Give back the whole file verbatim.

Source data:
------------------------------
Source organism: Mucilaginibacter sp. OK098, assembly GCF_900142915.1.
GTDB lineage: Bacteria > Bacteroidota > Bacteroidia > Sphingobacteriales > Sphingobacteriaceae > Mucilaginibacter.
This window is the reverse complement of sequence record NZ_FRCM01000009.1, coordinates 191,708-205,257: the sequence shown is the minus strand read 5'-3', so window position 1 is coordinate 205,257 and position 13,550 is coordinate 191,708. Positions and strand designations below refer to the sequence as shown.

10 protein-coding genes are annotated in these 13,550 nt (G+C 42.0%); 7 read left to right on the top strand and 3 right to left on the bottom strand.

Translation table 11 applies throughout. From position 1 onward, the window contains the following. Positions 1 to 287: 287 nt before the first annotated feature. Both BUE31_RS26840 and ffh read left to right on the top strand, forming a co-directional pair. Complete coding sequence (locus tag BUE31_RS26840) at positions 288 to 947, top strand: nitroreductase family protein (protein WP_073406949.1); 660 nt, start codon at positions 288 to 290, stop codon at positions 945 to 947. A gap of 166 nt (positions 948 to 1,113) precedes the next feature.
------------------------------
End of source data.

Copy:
Source organism: Mucilaginibacter sp. OK098, assembly GCF_900142915.1.
GTDB lineage: Bacteria > Bacteroidota > Bacteroidia > Sphingobacteriales > Sphingobacteriaceae > Mucilaginibacter.
This window is the reverse complement of sequence record NZ_FRCM01000009.1, coordinates 191,708-205,257: the sequence shown is the minus strand read 5'-3', so window position 1 is coordinate 205,257 and position 13,550 is coordinate 191,708. Positions and strand designations below refer to the sequence as shown.

10 protein-coding genes are annotated in these 13,550 nt (G+C 42.0%); 7 read left to right on the top strand and 3 right to left on the bottom strand.

Translation table 11 applies throughout. From position 1 onward, the window contains the following. Positions 1 to 287: 287 nt before the first annotated feature. Both BUE31_RS26840 and ffh read left to right on the top strand, forming a co-directional pair. Complete coding sequence (locus tag BUE31_RS26840) at positions 288 to 947, top strand: nitroreductase family protein (protein WP_073406949.1); 660 nt, start codon at positions 288 to 290, stop codon at positions 945 to 947. A gap of 166 nt (positions 948 to 1,113) precedes the next feature.